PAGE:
Singapore state-owned investment company Temasek’s deemed interest in Nanofilm Technologies International declined to 5.98 percent from 6.04 percent after the sale of 450,000 shares for a total S$1.95 million, according to an SGX filing Monday.
The shares were sold by an investment fund managed by a subsidiary of SeaTown Holdings, which holds around 0.1466 percent of Nanofilm, the filing said. SeaTown is an indirect subsidiary of Temasek.
In addition, Temasek’s indirect subsidiary Fullerton Fund Management has a 0.5659 percent interest in Nanofilm as an investment manager for various funds, including funds in which Temasek has an interest via a subsidiary, the filing said.
Venezio Investments holds 5.2687 percent of Nanofilm’s shares, the filing said. Venezio is a wholly owned subsidiary of Napier Investments, which is a wholly owned subsidiary of Tembusu Capital, which in turn is a wholly owned subsidiary of Temasek.
Both Fullerton and SeaTown are independently managed Temasek portfolio companies, and Temasek isn’t involved in their operating decisions, the filing said.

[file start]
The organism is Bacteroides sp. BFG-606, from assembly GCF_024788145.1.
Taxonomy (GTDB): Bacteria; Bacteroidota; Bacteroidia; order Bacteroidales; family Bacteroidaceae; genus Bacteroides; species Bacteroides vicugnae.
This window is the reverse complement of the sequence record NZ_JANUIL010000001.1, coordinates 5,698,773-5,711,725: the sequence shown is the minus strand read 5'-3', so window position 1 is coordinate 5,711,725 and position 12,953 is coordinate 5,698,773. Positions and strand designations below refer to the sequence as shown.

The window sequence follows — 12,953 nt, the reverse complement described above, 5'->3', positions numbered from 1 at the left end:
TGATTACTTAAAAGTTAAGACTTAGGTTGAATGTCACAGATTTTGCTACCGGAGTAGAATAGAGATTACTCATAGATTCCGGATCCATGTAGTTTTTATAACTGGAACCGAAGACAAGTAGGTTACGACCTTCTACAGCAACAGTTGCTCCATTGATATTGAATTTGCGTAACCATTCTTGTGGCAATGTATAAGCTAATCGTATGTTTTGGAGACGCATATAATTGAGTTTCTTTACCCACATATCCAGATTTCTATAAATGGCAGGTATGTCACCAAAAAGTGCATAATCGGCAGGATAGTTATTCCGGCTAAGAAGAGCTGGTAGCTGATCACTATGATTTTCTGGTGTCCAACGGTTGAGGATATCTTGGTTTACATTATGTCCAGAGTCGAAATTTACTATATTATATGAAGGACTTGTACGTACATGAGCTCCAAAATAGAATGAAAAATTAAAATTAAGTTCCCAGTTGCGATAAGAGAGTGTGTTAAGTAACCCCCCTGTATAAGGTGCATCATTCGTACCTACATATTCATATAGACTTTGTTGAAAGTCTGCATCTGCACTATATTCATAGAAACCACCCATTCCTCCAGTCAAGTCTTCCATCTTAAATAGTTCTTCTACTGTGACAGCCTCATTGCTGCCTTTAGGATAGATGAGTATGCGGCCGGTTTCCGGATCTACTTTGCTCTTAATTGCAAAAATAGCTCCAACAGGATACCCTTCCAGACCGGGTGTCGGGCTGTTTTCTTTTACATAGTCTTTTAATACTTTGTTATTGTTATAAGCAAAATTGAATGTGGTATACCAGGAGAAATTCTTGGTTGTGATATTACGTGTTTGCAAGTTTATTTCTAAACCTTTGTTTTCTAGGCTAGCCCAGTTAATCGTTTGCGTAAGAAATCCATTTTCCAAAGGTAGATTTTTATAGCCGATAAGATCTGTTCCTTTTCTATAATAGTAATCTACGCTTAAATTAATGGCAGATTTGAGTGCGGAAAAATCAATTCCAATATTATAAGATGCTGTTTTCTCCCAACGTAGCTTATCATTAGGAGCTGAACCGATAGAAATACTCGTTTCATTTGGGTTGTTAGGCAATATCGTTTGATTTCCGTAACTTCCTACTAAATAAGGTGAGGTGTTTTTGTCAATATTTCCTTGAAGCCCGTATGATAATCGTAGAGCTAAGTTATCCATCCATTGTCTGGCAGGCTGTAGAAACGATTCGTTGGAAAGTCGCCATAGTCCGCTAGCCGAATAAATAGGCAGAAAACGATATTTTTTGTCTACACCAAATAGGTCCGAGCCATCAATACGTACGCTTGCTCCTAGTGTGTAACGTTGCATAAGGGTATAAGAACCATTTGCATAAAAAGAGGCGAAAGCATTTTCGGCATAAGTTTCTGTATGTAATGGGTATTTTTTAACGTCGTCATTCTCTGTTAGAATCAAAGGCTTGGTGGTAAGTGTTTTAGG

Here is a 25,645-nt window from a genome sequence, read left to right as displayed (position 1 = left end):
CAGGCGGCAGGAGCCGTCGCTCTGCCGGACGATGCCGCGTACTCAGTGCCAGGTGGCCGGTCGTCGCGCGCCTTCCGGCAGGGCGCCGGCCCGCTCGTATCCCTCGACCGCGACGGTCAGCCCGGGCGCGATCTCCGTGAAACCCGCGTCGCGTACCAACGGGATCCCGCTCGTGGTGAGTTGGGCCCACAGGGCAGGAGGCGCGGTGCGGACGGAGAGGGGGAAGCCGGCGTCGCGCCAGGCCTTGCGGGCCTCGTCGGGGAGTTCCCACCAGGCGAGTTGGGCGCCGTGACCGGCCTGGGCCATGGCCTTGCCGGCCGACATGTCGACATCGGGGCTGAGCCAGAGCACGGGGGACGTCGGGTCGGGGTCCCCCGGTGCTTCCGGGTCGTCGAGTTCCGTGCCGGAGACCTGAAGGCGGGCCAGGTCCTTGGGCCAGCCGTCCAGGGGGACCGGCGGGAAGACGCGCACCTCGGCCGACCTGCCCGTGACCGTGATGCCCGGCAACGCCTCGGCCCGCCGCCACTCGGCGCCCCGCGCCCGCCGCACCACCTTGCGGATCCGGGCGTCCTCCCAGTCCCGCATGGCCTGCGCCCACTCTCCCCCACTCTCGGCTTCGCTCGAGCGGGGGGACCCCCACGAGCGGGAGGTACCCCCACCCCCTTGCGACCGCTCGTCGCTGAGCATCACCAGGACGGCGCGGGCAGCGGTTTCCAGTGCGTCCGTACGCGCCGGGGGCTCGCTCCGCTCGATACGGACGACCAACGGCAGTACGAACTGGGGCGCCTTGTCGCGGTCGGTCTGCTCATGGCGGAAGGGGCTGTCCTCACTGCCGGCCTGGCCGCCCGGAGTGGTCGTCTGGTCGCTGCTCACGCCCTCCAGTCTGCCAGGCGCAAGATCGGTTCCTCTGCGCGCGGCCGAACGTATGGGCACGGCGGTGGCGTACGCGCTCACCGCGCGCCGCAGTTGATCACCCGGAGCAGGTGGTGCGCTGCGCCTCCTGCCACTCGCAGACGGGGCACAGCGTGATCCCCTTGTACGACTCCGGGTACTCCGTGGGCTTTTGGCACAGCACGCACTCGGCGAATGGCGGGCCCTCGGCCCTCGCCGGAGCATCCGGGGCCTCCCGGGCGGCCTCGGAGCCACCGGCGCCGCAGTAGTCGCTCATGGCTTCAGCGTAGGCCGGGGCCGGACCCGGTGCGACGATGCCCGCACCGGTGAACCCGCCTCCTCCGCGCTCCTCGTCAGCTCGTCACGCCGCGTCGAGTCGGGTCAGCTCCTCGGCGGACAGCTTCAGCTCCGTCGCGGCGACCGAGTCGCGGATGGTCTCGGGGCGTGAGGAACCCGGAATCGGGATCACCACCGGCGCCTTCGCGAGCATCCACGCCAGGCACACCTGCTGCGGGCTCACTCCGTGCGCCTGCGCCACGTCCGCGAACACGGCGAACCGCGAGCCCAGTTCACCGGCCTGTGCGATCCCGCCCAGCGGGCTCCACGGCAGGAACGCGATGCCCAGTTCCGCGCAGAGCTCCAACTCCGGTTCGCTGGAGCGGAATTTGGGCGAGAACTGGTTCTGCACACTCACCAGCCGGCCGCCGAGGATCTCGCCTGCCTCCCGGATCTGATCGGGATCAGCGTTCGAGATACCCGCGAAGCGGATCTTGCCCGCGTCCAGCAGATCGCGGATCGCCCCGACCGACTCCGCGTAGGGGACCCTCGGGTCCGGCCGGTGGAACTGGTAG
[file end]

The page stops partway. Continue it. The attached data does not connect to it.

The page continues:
Shares of Nanofilm ended Monday up 3.76 percent at S$4.14 after tumbling more than 30 percent last week to as low as S$3.817.
Last week, Nanofilm issued explanations to address concerns raised by analysts and investors after its first half earnings release and the resignation of its chief operating officer, not long after its CEO stepped down, spurring the share price tumble.
Nanofilm Technologies had reported first half net profit slipped 17.9 percent on-year to S$17.9 million on revenue of S$96.6 million, up 24.2 percent on-year; gross profit margins fell 6.5 percentage points on-year to 46.1 percent, amid higher costs associated with the new Shanghai Plant 2, equipment qualification costs and higher new-product introduction costs, the company said.
On Wednesday, Nanofilm said in an SGX filing that the new Shanghai Plant 2 had incurred higher utility costs related to the rental of diesel power generators and diesel consumption for power, which was required as the application to the Chinese municipal government for high-tension power had taken longer than expected on contractor delays and the associated approval process due to the Covid-19 situation.